Chronicles: Wanna Buy a Bridge?
The old joke, “If you believe that, I’ve got a bridge to sell ya” has been around nearly as long as the Brooklyn Bridge itself, when early 19th century con-men George C. Parker and William McCloundy allegedly, successfully perpetrated this scam on unwitting tourists. The jab is a reminder of the lasting impression the Brooklyn Bridge has had on not only New York, but America, spawning songs, poems, tv shows and documentaries in its honor.
Completed in 1883, the Brooklyn Bridge is one of the oldest suspension bridges in the United States, and the first bridge to connect Brooklyn and Manhattan, which had previously only been possible by ferry. At the time of the bridge’s opening, it was the longest suspension bridge in the world and it’s towers were the tallest structures in the Western Hemisphere.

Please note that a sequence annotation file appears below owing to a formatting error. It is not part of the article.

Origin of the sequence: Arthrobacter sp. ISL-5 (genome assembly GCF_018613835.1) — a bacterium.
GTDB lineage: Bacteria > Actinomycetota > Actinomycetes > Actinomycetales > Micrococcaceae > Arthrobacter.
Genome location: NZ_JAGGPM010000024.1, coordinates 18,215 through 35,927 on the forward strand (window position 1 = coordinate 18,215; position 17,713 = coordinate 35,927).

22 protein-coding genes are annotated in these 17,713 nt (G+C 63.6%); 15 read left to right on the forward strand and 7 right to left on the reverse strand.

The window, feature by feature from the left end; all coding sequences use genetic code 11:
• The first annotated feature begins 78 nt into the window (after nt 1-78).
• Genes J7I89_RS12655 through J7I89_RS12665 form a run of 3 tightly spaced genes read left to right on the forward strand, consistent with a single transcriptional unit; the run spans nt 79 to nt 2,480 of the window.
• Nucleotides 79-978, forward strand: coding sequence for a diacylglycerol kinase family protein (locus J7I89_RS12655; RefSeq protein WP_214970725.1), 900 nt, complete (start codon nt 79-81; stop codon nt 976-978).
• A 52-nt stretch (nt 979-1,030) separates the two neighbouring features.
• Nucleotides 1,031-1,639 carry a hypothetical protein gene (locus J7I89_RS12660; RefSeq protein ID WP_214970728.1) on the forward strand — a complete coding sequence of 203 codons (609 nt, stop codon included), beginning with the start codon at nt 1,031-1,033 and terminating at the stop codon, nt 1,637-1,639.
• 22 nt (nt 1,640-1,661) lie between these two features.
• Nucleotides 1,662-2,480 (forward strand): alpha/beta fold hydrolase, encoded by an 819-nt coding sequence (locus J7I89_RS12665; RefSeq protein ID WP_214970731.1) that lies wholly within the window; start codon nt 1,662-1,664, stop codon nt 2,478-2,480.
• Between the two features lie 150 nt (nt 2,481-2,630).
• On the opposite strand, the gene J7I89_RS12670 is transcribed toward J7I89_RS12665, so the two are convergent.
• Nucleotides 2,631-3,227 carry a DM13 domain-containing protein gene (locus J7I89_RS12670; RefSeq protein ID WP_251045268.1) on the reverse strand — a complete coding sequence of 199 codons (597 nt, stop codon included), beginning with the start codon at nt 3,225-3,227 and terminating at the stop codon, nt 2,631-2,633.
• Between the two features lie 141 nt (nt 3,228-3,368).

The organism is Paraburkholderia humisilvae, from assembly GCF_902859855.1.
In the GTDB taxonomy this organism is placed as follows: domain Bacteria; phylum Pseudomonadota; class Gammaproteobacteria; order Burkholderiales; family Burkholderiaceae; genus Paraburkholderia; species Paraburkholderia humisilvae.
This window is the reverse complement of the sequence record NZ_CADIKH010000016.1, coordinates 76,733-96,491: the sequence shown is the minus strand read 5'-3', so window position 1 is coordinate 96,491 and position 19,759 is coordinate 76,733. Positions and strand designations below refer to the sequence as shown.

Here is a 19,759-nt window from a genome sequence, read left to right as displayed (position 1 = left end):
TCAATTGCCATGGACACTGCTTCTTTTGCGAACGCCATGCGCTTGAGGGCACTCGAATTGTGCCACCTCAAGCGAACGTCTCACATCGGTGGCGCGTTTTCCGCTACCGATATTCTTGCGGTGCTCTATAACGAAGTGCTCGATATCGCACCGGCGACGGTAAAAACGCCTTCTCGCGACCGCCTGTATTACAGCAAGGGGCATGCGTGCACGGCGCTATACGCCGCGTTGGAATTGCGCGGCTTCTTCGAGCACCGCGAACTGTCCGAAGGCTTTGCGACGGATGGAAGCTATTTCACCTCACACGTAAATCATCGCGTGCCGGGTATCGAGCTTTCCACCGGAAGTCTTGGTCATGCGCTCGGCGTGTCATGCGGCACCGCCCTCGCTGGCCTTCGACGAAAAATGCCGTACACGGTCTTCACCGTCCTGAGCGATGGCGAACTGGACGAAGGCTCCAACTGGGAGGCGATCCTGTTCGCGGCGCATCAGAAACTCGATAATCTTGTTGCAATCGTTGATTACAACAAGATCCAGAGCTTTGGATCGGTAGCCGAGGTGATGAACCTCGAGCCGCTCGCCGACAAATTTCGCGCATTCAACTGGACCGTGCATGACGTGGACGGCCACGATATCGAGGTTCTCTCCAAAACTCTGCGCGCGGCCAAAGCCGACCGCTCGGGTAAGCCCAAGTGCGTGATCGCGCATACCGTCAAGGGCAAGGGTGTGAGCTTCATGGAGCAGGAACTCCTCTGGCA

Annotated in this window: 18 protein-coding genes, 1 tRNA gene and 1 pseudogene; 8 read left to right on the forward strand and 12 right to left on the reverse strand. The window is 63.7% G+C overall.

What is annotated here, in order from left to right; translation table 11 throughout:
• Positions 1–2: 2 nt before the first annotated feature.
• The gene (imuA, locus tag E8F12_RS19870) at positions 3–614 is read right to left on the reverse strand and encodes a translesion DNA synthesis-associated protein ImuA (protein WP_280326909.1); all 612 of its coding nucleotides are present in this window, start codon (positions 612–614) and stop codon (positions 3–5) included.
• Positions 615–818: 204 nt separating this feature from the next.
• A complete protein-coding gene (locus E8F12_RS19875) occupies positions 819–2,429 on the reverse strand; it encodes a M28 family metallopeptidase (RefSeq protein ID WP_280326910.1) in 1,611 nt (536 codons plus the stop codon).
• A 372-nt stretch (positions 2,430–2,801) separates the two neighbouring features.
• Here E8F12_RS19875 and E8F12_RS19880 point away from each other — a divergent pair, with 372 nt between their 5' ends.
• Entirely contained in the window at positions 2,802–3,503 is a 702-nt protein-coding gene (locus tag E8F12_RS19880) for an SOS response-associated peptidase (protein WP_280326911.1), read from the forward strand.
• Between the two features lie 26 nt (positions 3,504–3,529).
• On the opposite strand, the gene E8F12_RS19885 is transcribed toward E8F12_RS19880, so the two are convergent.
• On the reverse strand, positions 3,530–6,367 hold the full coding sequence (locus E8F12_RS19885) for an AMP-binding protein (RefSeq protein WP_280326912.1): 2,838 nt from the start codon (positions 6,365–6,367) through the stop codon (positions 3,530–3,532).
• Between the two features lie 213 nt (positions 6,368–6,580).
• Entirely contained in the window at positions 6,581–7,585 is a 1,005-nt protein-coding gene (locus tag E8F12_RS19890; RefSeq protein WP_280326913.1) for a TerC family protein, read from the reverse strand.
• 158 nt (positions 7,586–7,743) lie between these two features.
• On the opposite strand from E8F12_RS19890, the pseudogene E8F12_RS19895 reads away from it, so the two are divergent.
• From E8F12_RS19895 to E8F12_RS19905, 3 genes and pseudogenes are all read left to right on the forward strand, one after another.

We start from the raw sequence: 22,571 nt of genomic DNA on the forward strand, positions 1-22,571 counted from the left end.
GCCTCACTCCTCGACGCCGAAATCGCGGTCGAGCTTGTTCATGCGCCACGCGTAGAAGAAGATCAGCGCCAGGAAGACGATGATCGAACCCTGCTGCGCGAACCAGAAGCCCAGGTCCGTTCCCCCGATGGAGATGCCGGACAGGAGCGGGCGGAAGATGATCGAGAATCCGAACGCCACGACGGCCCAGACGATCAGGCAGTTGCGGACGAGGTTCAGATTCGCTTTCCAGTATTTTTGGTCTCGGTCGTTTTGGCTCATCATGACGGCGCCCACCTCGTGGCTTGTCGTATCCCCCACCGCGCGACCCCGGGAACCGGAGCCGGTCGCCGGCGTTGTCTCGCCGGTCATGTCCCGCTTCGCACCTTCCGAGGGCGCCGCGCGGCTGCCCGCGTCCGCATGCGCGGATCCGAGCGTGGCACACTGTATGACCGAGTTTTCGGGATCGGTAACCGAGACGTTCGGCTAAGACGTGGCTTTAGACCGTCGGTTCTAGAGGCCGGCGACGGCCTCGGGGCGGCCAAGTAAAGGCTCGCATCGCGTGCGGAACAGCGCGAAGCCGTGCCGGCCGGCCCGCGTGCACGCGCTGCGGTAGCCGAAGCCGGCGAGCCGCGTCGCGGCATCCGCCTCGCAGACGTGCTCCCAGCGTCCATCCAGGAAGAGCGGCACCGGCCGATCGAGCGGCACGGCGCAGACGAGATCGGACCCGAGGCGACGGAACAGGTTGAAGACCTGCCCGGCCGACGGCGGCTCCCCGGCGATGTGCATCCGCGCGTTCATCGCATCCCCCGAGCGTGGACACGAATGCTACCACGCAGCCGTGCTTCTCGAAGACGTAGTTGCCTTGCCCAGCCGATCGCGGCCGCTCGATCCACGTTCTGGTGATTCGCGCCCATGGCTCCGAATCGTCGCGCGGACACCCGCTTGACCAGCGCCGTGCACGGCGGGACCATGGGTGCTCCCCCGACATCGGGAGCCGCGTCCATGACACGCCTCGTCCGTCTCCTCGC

The bridge cost $15.5 million to build and approximately 27 people died during its construction. Not a week after its opening, a rumor spread that the bridge was about to collapse, causing a stampede which killed another dozen people. A year later, in an effort to prove the Bridge’s stability, P.T. Barnum walked 21 elephants over the bridge. In fact, the stability of the bridge was something that William Roebling spent a great amount of time on, designing it to be six times as strong as it actually needed to be to withstand even a herd of pachyderms.